In this blog post I will continue my exploration of Aigues-Mortes. As you discovered in part 1 (which you can read here), I was positively surprised by this picturesque and historic town. After visiting its beautiful centre, I decided to take my visit to the next level by climbing La Tour de Constance and its 13th-century ramparts.
During the 13th century, the French kingdom wanted to have direct access to the Mediterranean Sea. King Louis IX – or Saint-Louis – not only wanted to trade with the West, but he also wanted to provide troops for the crusades of the time. However, it was difficult to find the right spot. At that time, the Provence coastline belonged to the Holy Roman Empire, while the Kings of Aragon ruled the Languedoc-Roussillon seaside. Only the dead waters around “Aquae Mortuae” were negotiable. After obtaining ownership of the town and its surrounding lands, Louis IX started building the watchtower La Tour de Constance and the ramparts.
Both La Tour de Constance and the city walls date from the 13th century. The watchtower was completed in 1240, but Saint-Louis didn’t live to see the city walls finished. Even though these fortifications go back a long way, they are very well preserved. As I wanted to see Aigues-Mortes from above, I decided to go for a walk on the 1,650 meters long ramparts. There is an entrance fee of 8 euros (free if you are under 26) and this includes a visit to the ramparts as well as La Tour de Constance. 8 euros might seem like a lot for a walk on a wall and a visit to a tower, but I can assure you it is worth every penny (or centime in this case)!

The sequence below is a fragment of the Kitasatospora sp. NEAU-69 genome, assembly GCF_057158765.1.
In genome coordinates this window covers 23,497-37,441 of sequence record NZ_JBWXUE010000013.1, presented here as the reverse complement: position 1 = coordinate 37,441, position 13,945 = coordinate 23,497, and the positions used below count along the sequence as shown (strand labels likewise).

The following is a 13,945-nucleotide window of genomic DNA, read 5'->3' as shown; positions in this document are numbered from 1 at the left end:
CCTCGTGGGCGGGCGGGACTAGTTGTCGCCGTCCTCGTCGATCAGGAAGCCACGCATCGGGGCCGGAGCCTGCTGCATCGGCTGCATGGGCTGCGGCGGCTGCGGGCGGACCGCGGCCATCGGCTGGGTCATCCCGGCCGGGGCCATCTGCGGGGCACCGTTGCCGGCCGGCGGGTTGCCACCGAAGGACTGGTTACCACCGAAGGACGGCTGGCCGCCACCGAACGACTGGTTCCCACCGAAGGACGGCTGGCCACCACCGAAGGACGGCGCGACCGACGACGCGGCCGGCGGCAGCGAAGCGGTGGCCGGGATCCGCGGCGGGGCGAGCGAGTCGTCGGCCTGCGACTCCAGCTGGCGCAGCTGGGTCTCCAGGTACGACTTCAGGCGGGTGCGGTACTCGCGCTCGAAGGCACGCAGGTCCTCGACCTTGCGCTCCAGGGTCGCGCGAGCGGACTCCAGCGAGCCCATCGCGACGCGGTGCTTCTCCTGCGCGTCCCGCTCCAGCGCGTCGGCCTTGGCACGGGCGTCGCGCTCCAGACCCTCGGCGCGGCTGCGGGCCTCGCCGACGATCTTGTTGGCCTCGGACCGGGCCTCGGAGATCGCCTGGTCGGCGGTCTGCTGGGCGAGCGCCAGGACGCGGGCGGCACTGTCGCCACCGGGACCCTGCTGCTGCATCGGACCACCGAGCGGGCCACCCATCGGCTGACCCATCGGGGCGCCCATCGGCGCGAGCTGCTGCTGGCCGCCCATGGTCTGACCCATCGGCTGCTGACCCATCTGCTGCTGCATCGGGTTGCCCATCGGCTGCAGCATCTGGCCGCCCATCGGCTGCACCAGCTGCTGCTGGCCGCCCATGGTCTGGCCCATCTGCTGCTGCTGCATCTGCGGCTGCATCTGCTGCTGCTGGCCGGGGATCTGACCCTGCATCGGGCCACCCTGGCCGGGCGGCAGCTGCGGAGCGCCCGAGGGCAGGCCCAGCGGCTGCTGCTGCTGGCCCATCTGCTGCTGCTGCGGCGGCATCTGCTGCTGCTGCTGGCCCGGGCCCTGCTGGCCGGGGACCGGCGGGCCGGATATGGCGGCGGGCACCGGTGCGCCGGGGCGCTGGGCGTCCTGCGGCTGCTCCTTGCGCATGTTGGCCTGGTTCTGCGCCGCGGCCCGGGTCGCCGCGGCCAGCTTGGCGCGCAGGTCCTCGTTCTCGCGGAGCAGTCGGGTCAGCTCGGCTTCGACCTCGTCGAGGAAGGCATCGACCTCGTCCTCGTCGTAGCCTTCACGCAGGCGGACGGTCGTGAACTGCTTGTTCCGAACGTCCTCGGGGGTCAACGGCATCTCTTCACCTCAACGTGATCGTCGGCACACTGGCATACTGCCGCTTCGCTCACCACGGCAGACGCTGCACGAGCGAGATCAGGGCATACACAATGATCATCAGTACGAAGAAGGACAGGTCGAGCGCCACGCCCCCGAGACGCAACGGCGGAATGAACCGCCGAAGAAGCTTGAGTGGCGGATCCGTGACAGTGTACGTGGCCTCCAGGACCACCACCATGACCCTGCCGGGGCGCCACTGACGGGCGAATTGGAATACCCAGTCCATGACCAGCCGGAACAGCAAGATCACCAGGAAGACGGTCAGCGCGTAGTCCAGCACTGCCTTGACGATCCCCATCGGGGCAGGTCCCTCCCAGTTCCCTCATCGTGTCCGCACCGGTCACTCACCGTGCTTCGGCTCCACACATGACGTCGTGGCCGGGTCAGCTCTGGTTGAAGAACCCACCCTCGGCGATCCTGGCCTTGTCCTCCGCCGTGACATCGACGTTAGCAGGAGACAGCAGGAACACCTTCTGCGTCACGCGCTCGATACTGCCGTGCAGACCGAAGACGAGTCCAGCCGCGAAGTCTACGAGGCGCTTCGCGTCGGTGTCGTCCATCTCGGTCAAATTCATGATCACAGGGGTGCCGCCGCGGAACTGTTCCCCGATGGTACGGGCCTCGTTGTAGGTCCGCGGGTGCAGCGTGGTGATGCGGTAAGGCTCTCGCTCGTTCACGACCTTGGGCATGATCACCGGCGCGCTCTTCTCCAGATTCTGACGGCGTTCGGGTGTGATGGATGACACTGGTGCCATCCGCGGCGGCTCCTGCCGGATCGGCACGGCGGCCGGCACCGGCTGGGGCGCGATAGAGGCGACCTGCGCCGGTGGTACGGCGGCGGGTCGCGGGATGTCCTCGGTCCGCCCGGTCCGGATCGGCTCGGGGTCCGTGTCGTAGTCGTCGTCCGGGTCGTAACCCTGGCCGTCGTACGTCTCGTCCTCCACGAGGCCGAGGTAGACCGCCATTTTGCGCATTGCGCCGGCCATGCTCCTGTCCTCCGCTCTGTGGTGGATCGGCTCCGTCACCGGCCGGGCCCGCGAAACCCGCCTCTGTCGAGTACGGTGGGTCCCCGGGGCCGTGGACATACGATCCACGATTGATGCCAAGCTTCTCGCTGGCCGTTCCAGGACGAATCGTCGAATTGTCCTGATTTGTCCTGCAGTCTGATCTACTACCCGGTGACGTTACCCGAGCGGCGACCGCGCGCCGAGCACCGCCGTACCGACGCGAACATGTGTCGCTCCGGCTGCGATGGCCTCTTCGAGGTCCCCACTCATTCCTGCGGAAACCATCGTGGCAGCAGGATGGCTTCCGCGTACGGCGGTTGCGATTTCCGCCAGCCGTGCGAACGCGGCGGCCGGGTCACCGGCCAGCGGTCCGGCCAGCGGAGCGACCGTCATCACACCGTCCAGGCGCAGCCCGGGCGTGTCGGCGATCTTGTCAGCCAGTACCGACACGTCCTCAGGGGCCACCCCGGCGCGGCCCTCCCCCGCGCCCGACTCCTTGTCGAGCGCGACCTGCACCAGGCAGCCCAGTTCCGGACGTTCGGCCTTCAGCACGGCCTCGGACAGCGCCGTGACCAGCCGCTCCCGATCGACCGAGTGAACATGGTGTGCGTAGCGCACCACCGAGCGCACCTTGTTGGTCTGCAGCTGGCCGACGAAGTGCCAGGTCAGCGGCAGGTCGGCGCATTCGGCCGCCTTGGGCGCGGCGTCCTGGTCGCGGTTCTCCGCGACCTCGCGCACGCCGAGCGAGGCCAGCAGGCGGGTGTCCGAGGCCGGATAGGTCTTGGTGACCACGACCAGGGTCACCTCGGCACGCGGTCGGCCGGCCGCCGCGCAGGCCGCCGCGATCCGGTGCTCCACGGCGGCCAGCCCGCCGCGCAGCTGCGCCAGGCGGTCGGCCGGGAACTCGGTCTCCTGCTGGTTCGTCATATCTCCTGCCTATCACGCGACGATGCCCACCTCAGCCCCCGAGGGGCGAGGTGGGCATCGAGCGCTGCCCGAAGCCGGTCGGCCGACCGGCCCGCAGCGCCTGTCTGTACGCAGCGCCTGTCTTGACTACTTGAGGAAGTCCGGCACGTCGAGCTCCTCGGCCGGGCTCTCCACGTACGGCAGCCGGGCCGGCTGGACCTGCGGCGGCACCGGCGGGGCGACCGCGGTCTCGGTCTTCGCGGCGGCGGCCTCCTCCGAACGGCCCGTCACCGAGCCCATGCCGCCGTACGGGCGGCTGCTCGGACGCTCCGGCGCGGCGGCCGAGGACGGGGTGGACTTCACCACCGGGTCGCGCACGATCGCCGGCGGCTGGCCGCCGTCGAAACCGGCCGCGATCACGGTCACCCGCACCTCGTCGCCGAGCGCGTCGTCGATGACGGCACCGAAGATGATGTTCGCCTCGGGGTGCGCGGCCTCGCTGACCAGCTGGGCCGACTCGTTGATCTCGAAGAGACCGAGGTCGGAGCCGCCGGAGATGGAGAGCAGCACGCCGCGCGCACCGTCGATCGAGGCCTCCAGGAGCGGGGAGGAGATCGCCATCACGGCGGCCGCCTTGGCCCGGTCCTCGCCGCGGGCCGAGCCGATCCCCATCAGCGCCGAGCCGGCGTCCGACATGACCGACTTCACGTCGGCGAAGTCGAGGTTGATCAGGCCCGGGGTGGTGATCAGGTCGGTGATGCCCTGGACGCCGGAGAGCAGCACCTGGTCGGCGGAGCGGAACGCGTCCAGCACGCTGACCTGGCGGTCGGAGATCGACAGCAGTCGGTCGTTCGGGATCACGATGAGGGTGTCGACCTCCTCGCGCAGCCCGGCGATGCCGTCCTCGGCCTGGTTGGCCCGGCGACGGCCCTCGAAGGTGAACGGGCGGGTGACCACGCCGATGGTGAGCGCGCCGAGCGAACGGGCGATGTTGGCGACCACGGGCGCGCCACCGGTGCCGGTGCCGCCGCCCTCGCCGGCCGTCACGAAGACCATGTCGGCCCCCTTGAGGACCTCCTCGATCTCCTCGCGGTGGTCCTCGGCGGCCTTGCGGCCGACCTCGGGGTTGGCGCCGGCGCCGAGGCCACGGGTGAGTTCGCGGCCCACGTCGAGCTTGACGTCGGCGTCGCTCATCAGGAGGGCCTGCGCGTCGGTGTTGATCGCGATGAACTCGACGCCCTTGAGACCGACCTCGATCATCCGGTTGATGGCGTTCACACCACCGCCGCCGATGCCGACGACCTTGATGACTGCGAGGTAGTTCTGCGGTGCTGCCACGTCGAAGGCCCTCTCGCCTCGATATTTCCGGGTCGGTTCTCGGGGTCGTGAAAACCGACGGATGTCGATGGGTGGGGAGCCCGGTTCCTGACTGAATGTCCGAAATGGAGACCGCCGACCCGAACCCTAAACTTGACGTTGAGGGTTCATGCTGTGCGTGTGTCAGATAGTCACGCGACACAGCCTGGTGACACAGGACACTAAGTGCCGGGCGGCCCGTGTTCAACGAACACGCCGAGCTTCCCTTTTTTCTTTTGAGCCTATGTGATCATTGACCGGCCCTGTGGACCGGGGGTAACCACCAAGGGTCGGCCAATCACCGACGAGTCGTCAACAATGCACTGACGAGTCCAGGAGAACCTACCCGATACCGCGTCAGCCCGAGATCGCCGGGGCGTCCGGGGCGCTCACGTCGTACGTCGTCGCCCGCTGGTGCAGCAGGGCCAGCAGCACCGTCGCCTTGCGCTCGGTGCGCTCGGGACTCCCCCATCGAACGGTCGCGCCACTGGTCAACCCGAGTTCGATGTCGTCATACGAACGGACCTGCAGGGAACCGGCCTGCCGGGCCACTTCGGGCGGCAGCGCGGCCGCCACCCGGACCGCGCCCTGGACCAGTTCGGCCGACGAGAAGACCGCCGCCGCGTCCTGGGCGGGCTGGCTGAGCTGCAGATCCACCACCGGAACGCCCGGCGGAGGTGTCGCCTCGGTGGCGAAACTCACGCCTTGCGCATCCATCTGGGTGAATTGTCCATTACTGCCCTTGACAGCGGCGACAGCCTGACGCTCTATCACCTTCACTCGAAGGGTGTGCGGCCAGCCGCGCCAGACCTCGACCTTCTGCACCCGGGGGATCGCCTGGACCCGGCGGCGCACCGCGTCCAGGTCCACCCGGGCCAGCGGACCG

Firstly, the view you get from the ramparts is just amazing. I couldn’t stop taking pictures- of picturesque Aigues-Mortes seen from above, of the military architecture of the ramparts, of the pink coloured salt marshes, and more! Secondly, you’ll learn a lot from the historical info offered when visiting the ramparts. In total, I walked on and under 17 towers and gates. Each of them has a sign, both in French and English, mentioning the name of that particular tower or gate as well as the location on the rampart. Some of them even have small exhibits. You can also get an audio tour (available in several languages) with even more information.
La Tour de Constance
Last but not least, it’s worth visiting La Tour de Constance, also known as “le donjon” or the dungeon. I was eager to climb the stairs to get a view from even higher, well above the 33 meter high ramparts. And I wasn’t disappointed: the panoramic view over the fortified town with the blue, pinkish purple of the salt marshes in the background is breathtaking! It gives a great overview of Aigues-Mortes. From above it shows its strategic position as well as the military structure that protected the town back in the day.
Don’t forget about the interior of La Tour de Constance though. I entered the watchtower via a small entrance tower and a bridge. From the 14th century until the French Revolution, the tower was a prison. Standing in the guardroom on the first floor and the knight’s hall on the second floor, I was struck by the serenity of the space and the beauty of the vaulted ceiling. The watchtower with its 6-metre thick wall breathes history.